I think one of the many reasons why “Silent Night, Deadly Night” has remained a cult classic is because it’s anything but a simple slasher film. While many movies in the eighties were content with maybe just a movie about a hacking and slashing Santa, “Silent Night, Deadly Night” is memorable for being so insane. It’s a wacky, weird, mean spirited and demented horror movie with hints of dark comedy sprinkled in. The tonal inconsistencies and almost rapid fire highs and lows of the narrative make it such a horror oddity that you can’t help but love it. There are just about five movies in one, and all of them are pretty entertaining in their own right.
Hell, Linnea Quigley even appears for a moment because—the eighties…?!
One of the highly anticipated releases of 2017, Synapse Films unleashed the new print of the rare horror comedy “Popcorn” for fans with a limited edition release. Months later, they allow fans another chance with a regular Blu-Ray and DVD editions of “Popcorn” with the same deluxe special features and treatment but none of the collector flavor. “Popcorn” is one of those horror comedies that deserve to be consumed by horror movie fans of all kinds, as it’s one of the cleverer meta-horror movies that satirized indie horror, while also delivering its own interesting slasher tale.
I givedirector and writer Paul Etheredge-Ouzts a lot of credit for creating a traditional slasher film with a lot of the conventionsturned around for an all gaycast. Every singlecharacter in the movieisgay, right down to the psychotic maskedkiller. Ironically, “Hellbent” doesfall in to the traps of conventional slasher films, with peoplewillingly walking in to danger, and a slasher whose originsiscompletely unexplained. I was disappointed in the latter, as I wasexpecting a bigtwist, or at least a link to protagonist Eddie’s past as an aspiring policeofficer.
This is the story of Leatherface. Again. No, “The Beginning” was not his origin, “Leatherface” is. I’m not sure what “The Beginning” was supposed to be. “Leatherface” is the official prequel to the iconic movie maniac, they promise. And once again, like “The Beginning,” 2017’s “Leatherface” is really just a tired, nasty, unpleasant road film following a group of psychopaths. Leatherface’s actual origin is reserved for the final ten minutes where he just reverts to Leatherface mode because—um—it’s familiar! Familiar is good, right? Once again, no one seems to be interested in actually dissecting the madness of Leatherface, or why and how his persona of wearing human skin and carrying a chainsaw relates to him. In the original Tobe Hooper masterpiece,
I think that there is a very good movie hiding beneath the nonsense and absurdity that is Craig Anderson’s “Red Christmas.” I want to say that I appreciated it’s willingness to just certain taboos, but in the end I could never figure out if the film was an indictment on the pro choice movement, an indictment of the pro life movement, or maybe just an altogether mushy mélange of nonsense meant to dismiss both sides of the argument. I didn’t know and I really couldn’t care less, because “Red Christmas” has some very strong performances backing it up. It’s just sad that it’s a mean spirited, ugly, tedious, and altogether tonally confused home invasion horror film.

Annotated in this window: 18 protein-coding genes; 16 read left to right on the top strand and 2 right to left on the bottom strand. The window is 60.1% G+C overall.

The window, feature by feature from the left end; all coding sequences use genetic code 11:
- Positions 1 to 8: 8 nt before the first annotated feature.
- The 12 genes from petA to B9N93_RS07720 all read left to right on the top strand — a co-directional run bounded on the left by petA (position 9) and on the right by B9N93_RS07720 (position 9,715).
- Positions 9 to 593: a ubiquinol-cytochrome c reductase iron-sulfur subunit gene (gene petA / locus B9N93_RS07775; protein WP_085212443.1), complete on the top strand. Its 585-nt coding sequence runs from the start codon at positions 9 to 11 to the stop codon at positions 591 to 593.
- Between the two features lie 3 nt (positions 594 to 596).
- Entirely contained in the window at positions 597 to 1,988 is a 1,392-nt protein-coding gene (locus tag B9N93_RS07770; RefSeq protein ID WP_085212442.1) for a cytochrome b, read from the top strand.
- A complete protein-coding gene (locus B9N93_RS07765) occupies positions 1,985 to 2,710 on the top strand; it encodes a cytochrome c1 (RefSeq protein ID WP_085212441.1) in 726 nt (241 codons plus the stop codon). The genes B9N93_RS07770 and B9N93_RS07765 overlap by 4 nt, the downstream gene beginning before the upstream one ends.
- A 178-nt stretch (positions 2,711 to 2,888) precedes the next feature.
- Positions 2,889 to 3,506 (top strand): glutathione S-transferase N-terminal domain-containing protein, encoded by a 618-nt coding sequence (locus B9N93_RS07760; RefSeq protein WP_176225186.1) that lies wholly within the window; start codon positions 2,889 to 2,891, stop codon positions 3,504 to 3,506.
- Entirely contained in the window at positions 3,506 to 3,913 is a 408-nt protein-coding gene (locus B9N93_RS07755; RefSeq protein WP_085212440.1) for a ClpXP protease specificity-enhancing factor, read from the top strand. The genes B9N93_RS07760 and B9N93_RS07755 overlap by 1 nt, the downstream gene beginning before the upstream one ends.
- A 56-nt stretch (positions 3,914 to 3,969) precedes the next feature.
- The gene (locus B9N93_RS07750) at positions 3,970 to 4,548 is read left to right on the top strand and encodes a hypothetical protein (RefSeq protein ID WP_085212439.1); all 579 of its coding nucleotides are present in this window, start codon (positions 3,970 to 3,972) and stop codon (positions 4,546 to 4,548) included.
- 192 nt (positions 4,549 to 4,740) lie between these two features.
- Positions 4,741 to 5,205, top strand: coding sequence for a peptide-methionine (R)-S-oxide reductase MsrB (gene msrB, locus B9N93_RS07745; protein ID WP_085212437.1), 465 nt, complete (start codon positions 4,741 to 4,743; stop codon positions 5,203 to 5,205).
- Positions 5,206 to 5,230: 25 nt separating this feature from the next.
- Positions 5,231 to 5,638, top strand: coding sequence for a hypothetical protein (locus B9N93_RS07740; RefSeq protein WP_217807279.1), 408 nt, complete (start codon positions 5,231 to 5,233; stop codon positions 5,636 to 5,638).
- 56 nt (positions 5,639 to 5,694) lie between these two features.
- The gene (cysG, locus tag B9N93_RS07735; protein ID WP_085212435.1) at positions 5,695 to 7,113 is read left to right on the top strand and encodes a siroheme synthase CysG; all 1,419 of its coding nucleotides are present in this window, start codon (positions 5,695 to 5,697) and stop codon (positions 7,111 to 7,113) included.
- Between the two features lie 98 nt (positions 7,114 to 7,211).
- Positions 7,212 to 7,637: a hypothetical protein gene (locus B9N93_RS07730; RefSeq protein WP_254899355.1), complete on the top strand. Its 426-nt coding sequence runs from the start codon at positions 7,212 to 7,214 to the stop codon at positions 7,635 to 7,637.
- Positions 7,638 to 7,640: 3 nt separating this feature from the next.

One thing I will say about “Bonejangles” is that it has a lot of enthusiasm. It has so much enthusiasm, in fact, that every bit of coherence is thrown out of the window in favor of a horror mish mash that makes no sense, is unfunny, not scary, and feels like it was put together by someone who had a lot of ideas, all of which were not enough for one feature length movie. It’s a shame too since Bonejangles is a cool slasher villain with a lot of potential, he’s just bogged down in to a movie that is without a doubt a humongous waste of time. I’m not against nonsense, but “Bonejangles” is directionless, random nonsense that felt sloppily composed from minute one.
I dare say that not only is “Never Hike Alone” one of the best fan films ever made, but it’s easily the best “Friday the 13th” fan film ever made. A mixture of “127 Hours” and “Friday the 13th,” director and writer Vincente DiSanti provides a riveting small scale sequel to “Friday the 13th” where he offers up a brand new twist to the conventional tale featuring Jason Voorhees. It’s a shame we might never get an actual sequel to the series because with a small bit of polish, and twenty extra minutes of extrapolation on our main character, “Never Hike Alone” could pass in theaters as the sequel to the series that we’ve always wanted. I’d say it surely is the sequel that I’ve always wanted, as it focuses less on cannon fodder and T&A and spends a lot more time on build up and suspense.
A group of young, sexy nurses seemingly living where they work are haunted and attacked by someone from their past.
In this film that seems to be a Thai take on the Jurei ghost story type, directors Piraphan Laoyont and Thodsapol Siriwiwat take a sub-genre, the vengeful ghost, and go to a point of insanity that is quite enjoyable. The film does not create much in terms of new aspects for the sub-genre, but it has some truly inspired moments, some really creepy sequences, and kills that are original and sometimes insane. The way they use each nurse’s obsession against her works quite well which helps the film feel fresh in its kills. The characters they create here are not particularly original or deep, they are fairly ditzy nurses completely obsessed with themselves and their love interest. The characters are even annoying at times, something that hinders any kind of sympathy that might be needed to truly care about their deaths. However, the way they die is entertaining and this helps a ton with a film of this sub-genre.